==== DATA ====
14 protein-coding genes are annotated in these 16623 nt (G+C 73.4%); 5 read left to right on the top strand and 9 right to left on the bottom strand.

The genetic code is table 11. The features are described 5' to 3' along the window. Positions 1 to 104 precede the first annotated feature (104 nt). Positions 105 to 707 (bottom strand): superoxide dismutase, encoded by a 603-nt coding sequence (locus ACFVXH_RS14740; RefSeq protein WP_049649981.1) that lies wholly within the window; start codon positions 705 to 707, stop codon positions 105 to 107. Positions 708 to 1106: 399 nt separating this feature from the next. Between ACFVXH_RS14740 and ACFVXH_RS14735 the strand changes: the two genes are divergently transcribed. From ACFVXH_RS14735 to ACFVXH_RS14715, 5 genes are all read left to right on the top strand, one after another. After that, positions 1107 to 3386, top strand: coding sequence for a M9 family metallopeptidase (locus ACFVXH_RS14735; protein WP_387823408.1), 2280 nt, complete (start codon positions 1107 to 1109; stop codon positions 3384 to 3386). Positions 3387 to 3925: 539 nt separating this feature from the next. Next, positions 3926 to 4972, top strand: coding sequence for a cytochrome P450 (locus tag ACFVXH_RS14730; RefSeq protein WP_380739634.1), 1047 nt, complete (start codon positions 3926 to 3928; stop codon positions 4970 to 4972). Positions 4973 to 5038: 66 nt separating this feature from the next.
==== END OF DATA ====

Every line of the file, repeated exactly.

14 protein-coding genes are annotated in these 16623 nt (G+C 73.4%); 5 read left to right on the top strand and 9 right to left on the bottom strand.

The genetic code is table 11. The features are described 5' to 3' along the window. Positions 1 to 104 precede the first annotated feature (104 nt). Positions 105 to 707 (bottom strand): superoxide dismutase, encoded by a 603-nt coding sequence (locus ACFVXH_RS14740; RefSeq protein WP_049649981.1) that lies wholly within the window; start codon positions 705 to 707, stop codon positions 105 to 107. Positions 708 to 1106: 399 nt separating this feature from the next. Between ACFVXH_RS14740 and ACFVXH_RS14735 the strand changes: the two genes are divergently transcribed. From ACFVXH_RS14735 to ACFVXH_RS14715, 5 genes are all read left to right on the top strand, one after another. After that, positions 1107 to 3386, top strand: coding sequence for a M9 family metallopeptidase (locus ACFVXH_RS14735; protein WP_387823408.1), 2280 nt, complete (start codon positions 1107 to 1109; stop codon positions 3384 to 3386). Positions 3387 to 3925: 539 nt separating this feature from the next. Next, positions 3926 to 4972, top strand: coding sequence for a cytochrome P450 (locus tag ACFVXH_RS14730; RefSeq protein WP_380739634.1), 1047 nt, complete (start codon positions 3926 to 3928; stop codon positions 4970 to 4972). Positions 4973 to 5038: 66 nt separating this feature from the next.